Creativity: A Short and Cheerful Guide, by John Cleese (Hutchinson, 2020)

A brisk overview of creativity as a concept and as part of writing and related practices. Straightforward and accessible (if geared to Cleese fans and to folk who know who William Goldman is) but undeniably brief, scarcely stretching to anything approaching book length. Still, some useful insights and experiences are noted.

My own books are here, if that’s your thing. Newest is noir thriller East of England.

Robert Tressell’s The Ragged Trousered Philanthropists: A Graphic Novel, by Scarlett & Sophie Rickard (SelfMadeHero, 2020)

The working class lives of a team of decorators, and the impacts of capitalism upon them and their families. Hugely entertaining, detailed and effective graphic novelisation of the early 20th century socialist classic, and a fine book in its own right. Lots to appreciate in artistic and in adaptation terms, with the messages of the original coming through clear. Recommended.

My own books are here, if that’s your thing. Newest is noir thriller East of England.

Thoreau and Me, by Cédric Taling (SelfMadeHero, 2020)

A hipsterish artist is challenged by the ghost of Thoreau to make a return to living in harmony with nature. Walden for beginners, basically, and charmingly done. Some good connections are made between the early 19th and 21st centuries, and there’s a tongue-in-cheek approach taken throughout that gently critiques the protagonist.

My own books are here, if that’s your thing. Newest is noir thriller East of England

The Forensic Records Society, by Magnus Mills (Bloomsbury, 2017)

A pub backroom hosts a weekly record listening session; rival groups soon emerge. Another of Mills’s deadpan absurdist satires/studies of entropy, this takes a sitcom setup (blokes in a pub) and weaves it into a parable about extremism, political infighting, the limits of faith and ideological purity. Highly recommended while also being for Mills fans only.

My own books are here, if that’s your thing. Newest is noir thriller East of England

 

A Monk’s Guide to a Clean House and Mind, by Shoukei Matsumoto [trans. Ian Samhammer] (Penguin Books, 2018)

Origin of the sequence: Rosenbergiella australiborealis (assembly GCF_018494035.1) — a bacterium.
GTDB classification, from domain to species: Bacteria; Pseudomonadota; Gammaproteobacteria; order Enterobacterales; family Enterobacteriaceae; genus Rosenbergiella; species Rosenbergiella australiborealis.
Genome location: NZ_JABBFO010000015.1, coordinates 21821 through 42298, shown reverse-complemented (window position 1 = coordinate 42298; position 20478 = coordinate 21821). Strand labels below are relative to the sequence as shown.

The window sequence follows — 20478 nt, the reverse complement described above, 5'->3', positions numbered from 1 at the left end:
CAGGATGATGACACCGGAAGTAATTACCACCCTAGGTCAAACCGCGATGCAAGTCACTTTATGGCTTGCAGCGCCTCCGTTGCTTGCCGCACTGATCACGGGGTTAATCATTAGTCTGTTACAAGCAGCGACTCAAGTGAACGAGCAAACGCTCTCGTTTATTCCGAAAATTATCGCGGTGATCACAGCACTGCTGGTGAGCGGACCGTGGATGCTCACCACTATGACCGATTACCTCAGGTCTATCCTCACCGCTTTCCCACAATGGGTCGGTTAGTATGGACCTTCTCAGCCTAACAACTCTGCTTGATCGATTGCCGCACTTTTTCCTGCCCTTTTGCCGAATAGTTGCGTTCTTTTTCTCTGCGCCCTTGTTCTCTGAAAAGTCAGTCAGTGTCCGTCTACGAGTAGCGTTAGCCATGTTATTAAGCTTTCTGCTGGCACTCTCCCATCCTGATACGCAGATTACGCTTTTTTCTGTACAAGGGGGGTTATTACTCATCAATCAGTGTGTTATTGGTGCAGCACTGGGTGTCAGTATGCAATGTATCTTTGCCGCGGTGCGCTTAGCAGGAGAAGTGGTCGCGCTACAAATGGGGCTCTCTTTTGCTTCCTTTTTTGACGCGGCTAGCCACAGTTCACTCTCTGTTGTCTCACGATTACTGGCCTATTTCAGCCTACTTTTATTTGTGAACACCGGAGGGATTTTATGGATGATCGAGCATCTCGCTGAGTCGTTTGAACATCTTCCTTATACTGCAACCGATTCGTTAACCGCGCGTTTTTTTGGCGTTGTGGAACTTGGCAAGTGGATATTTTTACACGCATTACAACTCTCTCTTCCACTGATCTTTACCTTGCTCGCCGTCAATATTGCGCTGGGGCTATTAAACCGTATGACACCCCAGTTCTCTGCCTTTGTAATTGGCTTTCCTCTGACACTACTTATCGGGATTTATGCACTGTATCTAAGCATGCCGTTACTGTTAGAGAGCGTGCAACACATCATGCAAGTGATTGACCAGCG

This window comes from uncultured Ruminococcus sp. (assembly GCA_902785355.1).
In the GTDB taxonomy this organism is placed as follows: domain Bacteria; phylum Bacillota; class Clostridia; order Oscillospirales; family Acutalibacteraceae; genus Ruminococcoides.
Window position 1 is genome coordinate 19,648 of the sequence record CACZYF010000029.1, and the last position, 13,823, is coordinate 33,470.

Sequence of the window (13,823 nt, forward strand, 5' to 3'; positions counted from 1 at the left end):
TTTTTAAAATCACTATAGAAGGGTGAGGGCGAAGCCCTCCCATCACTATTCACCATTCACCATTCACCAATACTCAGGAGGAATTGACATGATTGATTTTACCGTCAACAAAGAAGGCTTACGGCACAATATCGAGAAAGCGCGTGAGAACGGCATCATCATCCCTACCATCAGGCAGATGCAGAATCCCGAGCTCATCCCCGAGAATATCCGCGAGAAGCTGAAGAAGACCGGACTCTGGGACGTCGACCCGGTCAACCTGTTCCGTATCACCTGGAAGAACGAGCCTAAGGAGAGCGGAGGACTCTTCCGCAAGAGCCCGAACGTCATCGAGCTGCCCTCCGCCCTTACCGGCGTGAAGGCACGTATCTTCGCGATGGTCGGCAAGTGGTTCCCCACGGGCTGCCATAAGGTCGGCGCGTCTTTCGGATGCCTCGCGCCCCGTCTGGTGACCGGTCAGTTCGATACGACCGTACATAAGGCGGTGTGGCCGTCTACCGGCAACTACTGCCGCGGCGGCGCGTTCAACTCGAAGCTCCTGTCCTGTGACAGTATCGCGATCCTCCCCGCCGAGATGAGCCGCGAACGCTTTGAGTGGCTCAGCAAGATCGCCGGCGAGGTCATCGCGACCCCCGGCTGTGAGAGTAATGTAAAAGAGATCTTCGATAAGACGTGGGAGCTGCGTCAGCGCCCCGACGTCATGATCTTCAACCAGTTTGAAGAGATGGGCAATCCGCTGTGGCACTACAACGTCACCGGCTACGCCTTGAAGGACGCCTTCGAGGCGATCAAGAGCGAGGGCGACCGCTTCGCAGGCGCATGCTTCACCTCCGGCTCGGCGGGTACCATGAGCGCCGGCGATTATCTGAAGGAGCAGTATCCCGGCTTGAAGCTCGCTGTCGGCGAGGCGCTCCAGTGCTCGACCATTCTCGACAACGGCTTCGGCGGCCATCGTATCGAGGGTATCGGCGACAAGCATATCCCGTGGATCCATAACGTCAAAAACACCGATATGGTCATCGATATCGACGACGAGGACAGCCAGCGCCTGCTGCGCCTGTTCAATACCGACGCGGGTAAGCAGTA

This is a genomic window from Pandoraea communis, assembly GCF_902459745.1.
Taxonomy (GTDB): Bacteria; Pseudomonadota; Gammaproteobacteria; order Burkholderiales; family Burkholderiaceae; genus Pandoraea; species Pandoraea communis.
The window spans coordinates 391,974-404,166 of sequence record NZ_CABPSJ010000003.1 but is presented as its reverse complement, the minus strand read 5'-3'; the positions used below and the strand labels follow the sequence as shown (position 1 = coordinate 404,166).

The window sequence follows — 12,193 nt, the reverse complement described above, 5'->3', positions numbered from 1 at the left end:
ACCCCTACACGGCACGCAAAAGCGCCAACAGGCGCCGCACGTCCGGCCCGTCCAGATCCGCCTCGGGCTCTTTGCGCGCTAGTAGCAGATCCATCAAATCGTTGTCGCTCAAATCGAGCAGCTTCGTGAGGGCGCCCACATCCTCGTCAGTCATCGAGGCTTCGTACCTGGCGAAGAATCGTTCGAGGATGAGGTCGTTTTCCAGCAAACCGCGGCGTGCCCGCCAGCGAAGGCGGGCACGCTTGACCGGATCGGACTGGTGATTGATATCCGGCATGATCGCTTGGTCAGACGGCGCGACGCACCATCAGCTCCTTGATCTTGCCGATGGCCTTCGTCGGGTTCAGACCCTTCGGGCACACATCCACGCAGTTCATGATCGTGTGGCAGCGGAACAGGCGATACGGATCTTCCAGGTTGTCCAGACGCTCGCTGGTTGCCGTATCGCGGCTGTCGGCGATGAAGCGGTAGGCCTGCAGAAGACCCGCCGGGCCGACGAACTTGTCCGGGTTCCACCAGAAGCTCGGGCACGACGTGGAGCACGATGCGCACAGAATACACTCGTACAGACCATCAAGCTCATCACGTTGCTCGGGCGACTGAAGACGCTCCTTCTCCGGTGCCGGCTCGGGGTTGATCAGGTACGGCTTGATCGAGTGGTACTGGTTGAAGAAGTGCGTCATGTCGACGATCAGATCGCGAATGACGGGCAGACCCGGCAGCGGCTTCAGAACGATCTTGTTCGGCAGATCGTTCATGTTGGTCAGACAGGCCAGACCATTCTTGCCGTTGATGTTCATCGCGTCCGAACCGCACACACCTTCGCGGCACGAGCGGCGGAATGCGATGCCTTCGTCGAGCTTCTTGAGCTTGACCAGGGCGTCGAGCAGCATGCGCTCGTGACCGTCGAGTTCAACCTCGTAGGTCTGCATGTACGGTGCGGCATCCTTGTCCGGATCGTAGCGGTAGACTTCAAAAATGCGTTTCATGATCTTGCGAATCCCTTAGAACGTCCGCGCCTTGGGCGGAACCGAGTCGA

A Buddhist monk’s guide to keeping home, head and heart clean. A clear and simple guide to living frugally, respectfully, and peacefully, though consideration of daily and other rituals of cleaning, care, order, and respect for one’s possessions and environments. A beguiling mix of household tips and zen philosophy; recommended.

My own books are here, if that’s your thing. Newest is noir thriller East of England.

On The Camino, by Jason (Fantagraphics Books, 2017)

An anthropomorphized account of a Camino pilgrimage to Santiago de Compostela. A charming and melancholy graphic novel with some neat running gags and the imaginings of the protagonist’s movie-filled brain, this is a treat for anyone interested in walking, pilgrimages, and/or finding yourself a little bit. Lots to appreciate, rendered in simple black and white.

My own books are here, if that’s your thing. Newest is noir thriller East of England

We Have No Idea: a Guide to the Unknown Universe, by Jorge Cham & Daniel Whiteson (John Murray, 2018)

A layperson’s guide to astrophysics, from the presenters of Jorge and Daniel Explain the Universe podcast. And an excellent beast this is too, being both detailed and accessible, leavened with jokes and cartoons, and with enough explanatory reach and power to offer clarity and depth to their overview of some of the universe’s biggest questions. Recommended.

My own books are here, if that’s your thing. Newest is noir thriller East of England.

The Hero, by Lee Child (TLS Books, 2019)

A writer‘s perspective on what the concept of the hero signifies to them. A smart, clear monograph on different aspects of what a hero might be, on the origins of the word and its meanings, and its relationships to thriller fiction. Hints of autobiography and writing philosophy, plus a love of words, meanings, and implications.

My own books are here, if that’s your thing. Newest is noir thriller East of England.

The Warrior Ethos, by Steven Pressfield (Black Irish Entertainment, 2011)

An overview of Spartan military and related philosophies. A clear and straightforward introduction, intended both as a primer for soldiers and to those addressing other conflict areas (creative struggles, etc). Useful and direct, not least if you appreciate the same author’s fiction and wider writings on creativity.

My own books are here, if that’s your thing. Newest is noir thriller East of England.